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anonymous
 one year ago
How do I algebraically find the domain of sqrt (1  x^2)? (i'll repost as an equation)
I know the answer is [1,1]. But how do I go about solving it algebraically.
anonymous
 one year ago
How do I algebraically find the domain of sqrt (1  x^2)? (i'll repost as an equation) I know the answer is [1,1]. But how do I go about solving it algebraically.

This Question is Closed

Vocaloid
 one year ago
Best ResponseYou've already chosen the best response.1set the expression underneath the radical greater or equal to 0 \[1x^{2} \ge 0 \]

anonymous
 one year ago
Best ResponseYou've already chosen the best response.0Is what I have below correct? \[1  x^2 \ge 0 \] \[1 \ge x^2\] \[\sqrt{1}\ge \sqrt{x^2}\] \[\pm1\ge x\]

Vocaloid
 one year ago
Best ResponseYou've already chosen the best response.1trying to come up with a good way to explain this, sorry \[1 \ge x^{2}\] results in \[1 \le x \le 1\]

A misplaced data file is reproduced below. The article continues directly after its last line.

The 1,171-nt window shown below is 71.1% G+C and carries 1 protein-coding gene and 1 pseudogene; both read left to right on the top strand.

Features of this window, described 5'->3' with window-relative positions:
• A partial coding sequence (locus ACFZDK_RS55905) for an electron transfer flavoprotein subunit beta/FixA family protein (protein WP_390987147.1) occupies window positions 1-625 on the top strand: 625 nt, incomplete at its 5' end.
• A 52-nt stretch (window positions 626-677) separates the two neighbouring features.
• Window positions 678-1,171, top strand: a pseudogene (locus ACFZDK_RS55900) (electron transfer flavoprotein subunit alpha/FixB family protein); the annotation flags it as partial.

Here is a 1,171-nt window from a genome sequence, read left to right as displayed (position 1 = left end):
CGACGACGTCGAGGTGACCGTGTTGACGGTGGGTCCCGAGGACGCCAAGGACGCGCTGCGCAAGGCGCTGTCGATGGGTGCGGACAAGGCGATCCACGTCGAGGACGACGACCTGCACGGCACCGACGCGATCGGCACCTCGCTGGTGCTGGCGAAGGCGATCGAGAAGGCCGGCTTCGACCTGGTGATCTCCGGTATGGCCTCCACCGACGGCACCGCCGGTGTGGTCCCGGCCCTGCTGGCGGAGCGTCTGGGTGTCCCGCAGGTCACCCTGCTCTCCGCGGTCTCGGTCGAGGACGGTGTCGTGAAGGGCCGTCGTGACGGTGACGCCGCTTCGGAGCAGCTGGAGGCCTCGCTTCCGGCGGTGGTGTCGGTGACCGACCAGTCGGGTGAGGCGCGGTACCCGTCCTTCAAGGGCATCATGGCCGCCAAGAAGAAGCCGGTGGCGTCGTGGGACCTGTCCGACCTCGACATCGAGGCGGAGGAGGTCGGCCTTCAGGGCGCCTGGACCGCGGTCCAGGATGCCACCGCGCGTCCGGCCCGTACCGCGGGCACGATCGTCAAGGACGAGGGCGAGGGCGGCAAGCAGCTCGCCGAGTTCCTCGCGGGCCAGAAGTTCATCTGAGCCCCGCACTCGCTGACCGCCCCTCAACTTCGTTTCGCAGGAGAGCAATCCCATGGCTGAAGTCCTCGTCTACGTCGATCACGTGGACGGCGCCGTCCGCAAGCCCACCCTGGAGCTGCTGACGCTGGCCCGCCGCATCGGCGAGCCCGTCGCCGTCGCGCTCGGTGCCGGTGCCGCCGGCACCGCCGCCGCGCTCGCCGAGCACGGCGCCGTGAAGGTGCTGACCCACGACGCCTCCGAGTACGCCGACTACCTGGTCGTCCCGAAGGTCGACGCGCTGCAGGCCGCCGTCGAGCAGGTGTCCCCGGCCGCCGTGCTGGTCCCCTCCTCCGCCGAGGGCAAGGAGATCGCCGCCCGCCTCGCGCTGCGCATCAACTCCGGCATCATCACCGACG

SolomonZelman
 one year ago
Best ResponseYou've already chosen the best response.0Yes, you are correct. √1=√(x²) 1=x x=±1

mathstudent55
 one year ago
Best ResponseYou've already chosen the best response.1The radicand must be nonnegative, or \(1  x^2 \ge 0\) To solve this inequality, factor the left side and solve it as an equation: \((1 + x)(1  x) = 0\) \(1 + x = 0\) or \(1  x = 0\) \(x = 1\) or \(x = 1\) Now you have 2 points of interest. These two points of interest divide the number line into 3 regions (not counting the points themselves). dw:1437618309443:dw

mathstudent55
 one year ago
Best ResponseYou've already chosen the best response.1Since the inequality has the symbol \(\ge\) which contains =, the points of interest are part of the solution, so you put closed dots on them. dw:1437618438257:dw

mathstudent55
 one year ago
Best ResponseYou've already chosen the best response.1Now you test each of the three regions to see which ones are part of the solution. To test each region, choose a point in teat region and test is. If the point works, then the entire region works. Let's test 2 \(1  (2)^2 \ge 0\) \(1  4 \ge 0\) \(3 \ge 0\) is false, so left of 1 is not part of the solution. Now let's test 0 \(1  0^2 \ge 0\) \(1  0 \ge 0\) \(1 \ge 0\) is true, so between 1 and 1 is part of the solution. Now let's test 2 \(1  ^2 \ge 0\) \(1  4 \ge 0\) \(3 \ge 0\) is false, so to the right of 1 is not part of the solution. dw:1437618822904:dw
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